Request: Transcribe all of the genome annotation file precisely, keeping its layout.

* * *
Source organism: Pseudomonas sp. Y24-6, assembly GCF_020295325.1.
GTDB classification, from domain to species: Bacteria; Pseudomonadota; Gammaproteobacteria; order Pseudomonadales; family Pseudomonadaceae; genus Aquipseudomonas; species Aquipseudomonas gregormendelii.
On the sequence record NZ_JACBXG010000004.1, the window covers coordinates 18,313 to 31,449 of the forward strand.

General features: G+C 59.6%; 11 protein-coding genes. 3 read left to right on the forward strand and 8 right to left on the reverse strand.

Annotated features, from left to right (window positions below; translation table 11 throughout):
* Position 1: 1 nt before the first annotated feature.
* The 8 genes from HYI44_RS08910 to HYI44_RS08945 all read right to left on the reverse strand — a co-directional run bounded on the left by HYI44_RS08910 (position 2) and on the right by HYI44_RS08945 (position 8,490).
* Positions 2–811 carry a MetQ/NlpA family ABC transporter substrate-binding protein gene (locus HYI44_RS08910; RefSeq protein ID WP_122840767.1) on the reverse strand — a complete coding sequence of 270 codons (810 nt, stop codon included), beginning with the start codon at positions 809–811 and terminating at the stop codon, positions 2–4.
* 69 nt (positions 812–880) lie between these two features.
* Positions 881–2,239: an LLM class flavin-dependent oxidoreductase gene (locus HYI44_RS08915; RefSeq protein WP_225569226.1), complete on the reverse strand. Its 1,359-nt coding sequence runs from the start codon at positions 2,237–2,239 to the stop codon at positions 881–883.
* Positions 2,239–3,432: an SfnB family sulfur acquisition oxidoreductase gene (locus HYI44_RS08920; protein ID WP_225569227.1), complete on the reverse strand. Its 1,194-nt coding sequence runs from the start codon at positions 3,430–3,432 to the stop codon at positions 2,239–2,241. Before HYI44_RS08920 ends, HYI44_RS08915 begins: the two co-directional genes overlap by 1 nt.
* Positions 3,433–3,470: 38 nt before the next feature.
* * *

Source organism: Pseudomonas sp. Y24-6, assembly GCF_020295325.1.
GTDB classification, from domain to species: Bacteria; Pseudomonadota; Gammaproteobacteria; order Pseudomonadales; family Pseudomonadaceae; genus Aquipseudomonas; species Aquipseudomonas gregormendelii.
On the sequence record NZ_JACBXG010000004.1, the window covers coordinates 18,313 to 31,449 of the forward strand.

General features: G+C 59.6%; 11 protein-coding genes. 3 read left to right on the forward strand and 8 right to left on the reverse strand.

Annotated features, from left to right (window positions below; translation table 11 throughout):
* Position 1: 1 nt before the first annotated feature.
* The 8 genes from HYI44_RS08910 to HYI44_RS08945 all read right to left on the reverse strand — a co-directional run bounded on the left by HYI44_RS08910 (position 2) and on the right by HYI44_RS08945 (position 8,490).
* Positions 2–811 carry a MetQ/NlpA family ABC transporter substrate-binding protein gene (locus HYI44_RS08910; RefSeq protein ID WP_122840767.1) on the reverse strand — a complete coding sequence of 270 codons (810 nt, stop codon included), beginning with the start codon at positions 809–811 and terminating at the stop codon, positions 2–4.
* 69 nt (positions 812–880) lie between these two features.
* Positions 881–2,239: an LLM class flavin-dependent oxidoreductase gene (locus HYI44_RS08915; RefSeq protein WP_225569226.1), complete on the reverse strand. Its 1,359-nt coding sequence runs from the start codon at positions 2,237–2,239 to the stop codon at positions 881–883.
* Positions 2,239–3,432: an SfnB family sulfur acquisition oxidoreductase gene (locus HYI44_RS08920; protein ID WP_225569227.1), complete on the reverse strand. Its 1,194-nt coding sequence runs from the start codon at positions 3,430–3,432 to the stop codon at positions 2,239–2,241. Before HYI44_RS08920 ends, HYI44_RS08915 begins: the two co-directional genes overlap by 1 nt.
* Positions 3,433–3,470: 38 nt before the next feature.